Charles Decker, Engelbert Neumayer, Jacob Schuler, and John Stuben were all born in Germany and probably trained there as well. Decker had previously owned a shop in Philadelphia and later established shops in southwestern Virginia and eastern Tennessee.[3] Samuel Bradford had three years of potting experience in Chester County, Pennsylvania.[4] Levi Williams and Spencer Williams, possibly related, were African Americans. Neumayer worked for Hare in 1857 and early 1860, and Zigler worked for Hare in 1857, 1859, and early 1860; by late 1860, however, Neumayer and Zigler were co-owners of a competing shop. 

If the available records are accurate, Hare had complete employee turnover every four or five years. Metric variability seen among 240 surviving marked pieces of Hare pottery is consistent with an ever-changing workforce. His shop, which was the largest in Delaware, employed four workers in 1880, whereas in the same year Trenton had 2,800 pottery workers.[5]

The Hare shop closed with his death in 1885, coinciding with the closing of many traditional shops along the eastern seaboard. Hare had tailored his product to the local farmers and fruit growers, and changed from earthenware to stoneware as the market shifted. However, inexpensive glass, industrial ceramics from New Jersey and Ohio, breakthroughs in metal can technology, and the development of home refrigerators combined to ultimately destroy the stoneware market.

Charles Fithian, Curator of Archaeology, Delaware State Museum; chuck. fithian@state.de.us

Claudia Leister, Collections Manager, Delaware State Museum; claudia. leister@state.de.us

James Stewart, Administrator, Delaware State Museum; jim.stewart@ state.de.us

Chris Espenshade, Archaeologist, Skelly and Loy, Inc.; cespenshade@ monroeville.skellyloy.com

  • Figure 1
    Figure 1

    Hare Pottery Shop, as illustrated on Sanborn Fire Insurance Map, 1884.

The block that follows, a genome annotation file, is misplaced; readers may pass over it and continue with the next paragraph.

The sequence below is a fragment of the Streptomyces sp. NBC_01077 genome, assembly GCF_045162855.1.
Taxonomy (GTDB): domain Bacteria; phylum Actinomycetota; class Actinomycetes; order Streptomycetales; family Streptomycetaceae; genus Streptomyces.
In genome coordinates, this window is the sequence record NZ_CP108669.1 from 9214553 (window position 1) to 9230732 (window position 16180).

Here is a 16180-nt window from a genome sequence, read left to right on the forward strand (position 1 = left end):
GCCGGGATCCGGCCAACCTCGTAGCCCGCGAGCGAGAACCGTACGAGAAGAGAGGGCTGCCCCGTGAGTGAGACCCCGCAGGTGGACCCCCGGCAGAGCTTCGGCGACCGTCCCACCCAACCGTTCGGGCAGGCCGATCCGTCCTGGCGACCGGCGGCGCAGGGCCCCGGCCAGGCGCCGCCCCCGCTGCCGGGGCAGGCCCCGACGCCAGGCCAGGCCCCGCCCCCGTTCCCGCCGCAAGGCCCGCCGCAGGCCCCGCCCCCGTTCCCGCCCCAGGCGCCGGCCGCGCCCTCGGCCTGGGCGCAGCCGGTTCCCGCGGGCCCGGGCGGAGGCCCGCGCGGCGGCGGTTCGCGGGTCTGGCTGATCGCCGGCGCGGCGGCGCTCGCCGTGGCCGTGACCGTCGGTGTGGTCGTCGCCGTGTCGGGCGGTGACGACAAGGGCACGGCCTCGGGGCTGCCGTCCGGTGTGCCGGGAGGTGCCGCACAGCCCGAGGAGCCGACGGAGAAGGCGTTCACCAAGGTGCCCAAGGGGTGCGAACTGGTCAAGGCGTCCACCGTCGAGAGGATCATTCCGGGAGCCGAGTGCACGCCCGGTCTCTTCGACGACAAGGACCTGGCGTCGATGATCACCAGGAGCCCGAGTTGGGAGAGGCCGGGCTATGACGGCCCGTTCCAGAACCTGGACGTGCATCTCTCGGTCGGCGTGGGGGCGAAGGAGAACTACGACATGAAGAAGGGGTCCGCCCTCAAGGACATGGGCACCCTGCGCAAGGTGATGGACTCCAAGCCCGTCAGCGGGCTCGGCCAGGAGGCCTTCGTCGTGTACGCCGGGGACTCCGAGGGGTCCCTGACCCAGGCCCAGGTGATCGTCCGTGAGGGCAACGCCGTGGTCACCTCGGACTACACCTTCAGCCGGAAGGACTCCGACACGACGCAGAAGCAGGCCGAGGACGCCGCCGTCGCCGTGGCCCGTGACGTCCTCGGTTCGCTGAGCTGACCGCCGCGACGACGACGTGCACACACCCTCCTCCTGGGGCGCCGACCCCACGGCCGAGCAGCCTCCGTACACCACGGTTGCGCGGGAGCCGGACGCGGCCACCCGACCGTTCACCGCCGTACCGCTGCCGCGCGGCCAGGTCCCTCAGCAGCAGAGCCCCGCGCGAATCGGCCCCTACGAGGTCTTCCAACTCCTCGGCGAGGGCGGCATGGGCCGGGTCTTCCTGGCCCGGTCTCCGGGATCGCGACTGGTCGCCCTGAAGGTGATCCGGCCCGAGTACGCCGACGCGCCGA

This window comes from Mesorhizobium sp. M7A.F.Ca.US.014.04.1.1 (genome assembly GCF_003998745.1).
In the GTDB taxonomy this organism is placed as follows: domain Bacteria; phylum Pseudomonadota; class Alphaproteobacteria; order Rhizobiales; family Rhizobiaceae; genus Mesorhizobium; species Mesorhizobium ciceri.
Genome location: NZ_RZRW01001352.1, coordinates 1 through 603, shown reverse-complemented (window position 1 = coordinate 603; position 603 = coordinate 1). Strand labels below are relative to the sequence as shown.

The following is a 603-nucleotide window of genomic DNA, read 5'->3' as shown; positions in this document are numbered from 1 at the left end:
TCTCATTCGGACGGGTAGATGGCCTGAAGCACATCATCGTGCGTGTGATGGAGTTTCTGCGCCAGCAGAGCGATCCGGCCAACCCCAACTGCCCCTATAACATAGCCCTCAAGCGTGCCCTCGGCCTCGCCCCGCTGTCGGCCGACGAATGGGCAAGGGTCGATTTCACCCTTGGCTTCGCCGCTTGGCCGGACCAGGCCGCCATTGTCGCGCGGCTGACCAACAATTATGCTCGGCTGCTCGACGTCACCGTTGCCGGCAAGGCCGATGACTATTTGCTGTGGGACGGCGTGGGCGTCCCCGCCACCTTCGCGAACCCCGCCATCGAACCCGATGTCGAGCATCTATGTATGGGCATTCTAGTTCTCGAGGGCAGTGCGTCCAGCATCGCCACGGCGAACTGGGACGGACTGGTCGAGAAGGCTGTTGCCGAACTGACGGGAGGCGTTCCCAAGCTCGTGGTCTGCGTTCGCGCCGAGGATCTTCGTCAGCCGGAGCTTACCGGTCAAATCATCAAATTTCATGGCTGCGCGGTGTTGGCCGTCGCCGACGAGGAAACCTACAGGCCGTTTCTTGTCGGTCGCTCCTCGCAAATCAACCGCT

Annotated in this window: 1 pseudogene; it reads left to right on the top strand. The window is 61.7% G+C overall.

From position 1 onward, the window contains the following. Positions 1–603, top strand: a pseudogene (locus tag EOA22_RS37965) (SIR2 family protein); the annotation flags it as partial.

• Figure 2
    Figure 2

    Canning jars, Hare Pottery, Wilmington, Delaware, ca. 1860. Salt-glazed stoneware. H. 8 3/4", 7 1/2", and 8". (Right, left: Courtesy, private collection; center: Courtesy, Delaware State Museum; photo, Charles Fithian.) All are impressed: “WM HARE / WILMINGTON DEL.” Manufactured to preserve fruits and other foodstuVs, this vessel type is the predecessor of the glass Mason jar.

  • Figure 3
    Figure 3

    Fruit jar advertisement, Delaware Gazette, September 3, 1869.

  • Figure 4
    Figure 4

    Crock, Hare Pottery, Wilmington, Delaware, ca. 1860. Salt-glazed stoneware with cobalt decoration. H. 4 1/2". (Courtesy, Delaware State Museum; photo, Charles Fithian.) Impressed under rim: “WM HARE / WI ... DEL.”

Ceramics in America 2005

Show all Figures only
Contents
  • [1]

    U.S. Census, New Castle County, Delaware: Population Schedules of 1850, 1860, 1870, and 1880; Schedules of Manufactures of 1850, 1860, 1870, and 1880.

  • [2]

    W. H. Boyd and A. Boyd, Boyds’ Delaware State Directory, 1859–1860 (New York: William H. and Andrew Boyd, 1860). 

  • [3]

    C. T. Espenshade, “Potters on the Holston: Historic Pottery Production in Washington County, Virginia,” report on file, Virginia Department of Historic Resources, Richmond, Va., 2002.

  • [4]

    Arthur Edwin James, The Potters and Potteries of Chester County, Pennsylvania (Exton, Pa.: SchiVer Publishing, 1978).

  • [5]

    From Teacups to Toilets: A Century of Industrial Pottery in Trenton, circa 1850 to 1940 (Trenton, N.J.: Potteries of Trenton Society, 2001).